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Finding Primary Sources

Learn what primary sources are and how to find them.

Evaluating Written Sources

Evaluating sources, whether they are primary or secondary, is an important part of the research process.  Consider the following questions in order to effectively evaluate and gain a more critical understanding of your sources.

Author Authority  
Who created the item?  What is his or her affiliation?  What is his or her relationship to the information contained in the source?

Audience and Purpose
Who is the intended audience?  Why was the item created?

Perspective and Bias
How do the author's bias and perspective inform the arguments and evidence presented?

Accuracy and Completeness
Is the evidence reliable?  Are the important points covered?  How does the source compare to other similar sources?  What may have been left out?

Footnotes and Documentation
Are the author's sources in secondary and reference literature clearly identified with complete citations to allow you to find the original source yourself?

Adapted from NYU's Primary Sources LibGuide and The Information-Literate Historian by Jenny L. Presnell (New York:  Oxford University Press, 2007).

Evaluating Maps

Maps should be evaluated like other sources, but they can require you to ask different questions.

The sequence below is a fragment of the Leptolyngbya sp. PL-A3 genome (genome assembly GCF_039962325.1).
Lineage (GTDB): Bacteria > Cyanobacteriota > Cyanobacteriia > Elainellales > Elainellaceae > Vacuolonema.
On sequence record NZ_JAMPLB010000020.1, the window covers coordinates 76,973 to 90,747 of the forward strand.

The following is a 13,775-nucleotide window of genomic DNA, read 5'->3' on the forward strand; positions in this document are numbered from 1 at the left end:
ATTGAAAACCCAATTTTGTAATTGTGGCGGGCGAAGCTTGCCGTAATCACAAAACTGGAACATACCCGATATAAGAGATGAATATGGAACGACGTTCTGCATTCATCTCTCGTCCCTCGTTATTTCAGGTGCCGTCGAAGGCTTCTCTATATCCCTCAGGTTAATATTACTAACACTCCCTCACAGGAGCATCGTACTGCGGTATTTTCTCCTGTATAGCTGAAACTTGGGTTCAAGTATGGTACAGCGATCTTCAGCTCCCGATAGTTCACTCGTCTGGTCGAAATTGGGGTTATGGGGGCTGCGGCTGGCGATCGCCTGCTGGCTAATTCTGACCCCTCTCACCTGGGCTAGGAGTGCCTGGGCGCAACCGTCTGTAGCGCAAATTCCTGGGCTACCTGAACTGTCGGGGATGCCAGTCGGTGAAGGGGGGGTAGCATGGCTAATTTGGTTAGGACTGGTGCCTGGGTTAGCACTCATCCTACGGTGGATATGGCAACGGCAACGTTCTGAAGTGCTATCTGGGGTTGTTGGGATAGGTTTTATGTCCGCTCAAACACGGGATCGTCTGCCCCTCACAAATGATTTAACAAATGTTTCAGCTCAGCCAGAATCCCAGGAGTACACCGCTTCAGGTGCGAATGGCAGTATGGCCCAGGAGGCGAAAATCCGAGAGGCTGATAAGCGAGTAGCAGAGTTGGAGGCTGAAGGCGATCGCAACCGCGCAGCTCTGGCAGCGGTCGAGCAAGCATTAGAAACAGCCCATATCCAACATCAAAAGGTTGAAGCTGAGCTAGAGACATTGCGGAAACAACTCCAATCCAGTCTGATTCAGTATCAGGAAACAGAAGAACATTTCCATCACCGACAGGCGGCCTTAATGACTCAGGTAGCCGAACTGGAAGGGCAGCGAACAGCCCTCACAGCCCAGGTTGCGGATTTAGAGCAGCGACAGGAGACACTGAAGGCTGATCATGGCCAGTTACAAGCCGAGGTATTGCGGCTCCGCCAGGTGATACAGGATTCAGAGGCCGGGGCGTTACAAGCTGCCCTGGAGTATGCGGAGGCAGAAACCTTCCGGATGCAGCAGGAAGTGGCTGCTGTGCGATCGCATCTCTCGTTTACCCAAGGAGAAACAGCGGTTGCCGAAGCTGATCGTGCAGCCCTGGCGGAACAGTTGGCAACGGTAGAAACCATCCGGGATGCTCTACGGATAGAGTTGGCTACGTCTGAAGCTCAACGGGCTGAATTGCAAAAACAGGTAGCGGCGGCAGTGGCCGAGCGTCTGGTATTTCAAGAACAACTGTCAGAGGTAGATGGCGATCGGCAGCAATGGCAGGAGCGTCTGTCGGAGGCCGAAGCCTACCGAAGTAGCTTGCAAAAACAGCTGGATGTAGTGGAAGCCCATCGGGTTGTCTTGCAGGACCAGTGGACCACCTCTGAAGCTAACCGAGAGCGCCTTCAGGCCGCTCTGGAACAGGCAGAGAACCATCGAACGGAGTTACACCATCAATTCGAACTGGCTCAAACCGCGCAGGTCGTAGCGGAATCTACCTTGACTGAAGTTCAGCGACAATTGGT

• Notice what kind of map you are reading.  Does it describe the topography of an area, the political divisions, climate zones, population demographics, etc.?
  • Consider the author/creator of the map.  Ask who made it, why, and when.  From what perspective is the map drawn?
  • What is the focal point of the map?
  • What is missing from the map?
  • Does the map contain extra text, illustrations, or an illustrated border?  What do these extra elements add to your understanding of the map?
  • Was the map part of a larger collection?

Adapted from NYU's Primary Sources LibGuide

      Evaluating Images

      Old Photo of the Batsto (Pleasant Mills) Church, NJ by Owls Flight

      Images require the same kinds of evaluating questions as other texts, but different types of images require additional questions.

      Photographs
      Where was the image first displayed or published?
      Do the angles, lighting, or cropping suggest a particular bias?

      Art Works
      Is it a single work or part of a larger movement?
      Where was it first displayed and what was the critical reception?

      Cartoons
      In what type of publication was the cartoon published?
      When?  What is the historical significance?
      What is its message?

      Adapted from NYU's Primary Sources LibGuide and A Pocket Guide to Writing in History, 6th ed. by Mary Lynn Rampolla (New York:  Bedford/St. Martin's, 2009).